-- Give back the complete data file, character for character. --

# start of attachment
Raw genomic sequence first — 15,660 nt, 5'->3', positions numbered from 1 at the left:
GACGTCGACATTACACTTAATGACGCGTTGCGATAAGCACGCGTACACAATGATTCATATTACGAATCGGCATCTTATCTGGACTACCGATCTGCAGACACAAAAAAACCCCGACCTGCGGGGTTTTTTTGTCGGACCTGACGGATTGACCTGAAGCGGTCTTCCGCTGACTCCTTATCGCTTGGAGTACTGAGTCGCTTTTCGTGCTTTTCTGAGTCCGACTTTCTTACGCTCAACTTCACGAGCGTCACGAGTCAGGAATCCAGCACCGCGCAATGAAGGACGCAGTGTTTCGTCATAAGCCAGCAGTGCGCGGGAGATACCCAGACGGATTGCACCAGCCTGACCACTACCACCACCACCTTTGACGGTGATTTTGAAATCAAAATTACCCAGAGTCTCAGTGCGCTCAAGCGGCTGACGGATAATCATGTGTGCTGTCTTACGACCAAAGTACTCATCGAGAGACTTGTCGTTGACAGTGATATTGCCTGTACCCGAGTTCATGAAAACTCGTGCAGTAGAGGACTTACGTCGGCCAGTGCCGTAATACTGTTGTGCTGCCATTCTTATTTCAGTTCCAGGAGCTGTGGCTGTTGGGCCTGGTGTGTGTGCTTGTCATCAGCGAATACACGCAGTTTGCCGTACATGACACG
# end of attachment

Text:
Raw genomic sequence first — 15,660 nt, 5'->3', positions numbered from 1 at the left:
GACGTCGACATTACACTTAATGACGCGTTGCGATAAGCACGCGTACACAATGATTCATATTACGAATCGGCATCTTATCTGGACTACCGATCTGCAGACACAAAAAAACCCCGACCTGCGGGGTTTTTTTGTCGGACCTGACGGATTGACCTGAAGCGGTCTTCCGCTGACTCCTTATCGCTTGGAGTACTGAGTCGCTTTTCGTGCTTTTCTGAGTCCGACTTTCTTACGCTCAACTTCACGAGCGTCACGAGTCAGGAATCCAGCACCGCGCAATGAAGGACGCAGTGTTTCGTCATAAGCCAGCAGTGCGCGGGAGATACCCAGACGGATTGCACCAGCCTGACCACTACCACCACCACCTTTGACGGTGATTTTGAAATCAAAATTACCCAGAGTCTCAGTGCGCTCAAGCGGCTGACGGATAATCATGTGTGCTGTCTTACGACCAAAGTACTCATCGAGAGACTTGTCGTTGACAGTGATATTGCCTGTACCCGAGTTCATGAAAACTCGTGCAGTAGAGGACTTACGTCGGCCAGTGCCGTAATACTGTTGTGCTGCCATTCTTATTTCAGTTCCAGGAGCTGTGGCTGTTGGGCCTGGTGTGTGTGCTTGTCATCAGCGAATACACGCAGTTTGCCGTACATGACACG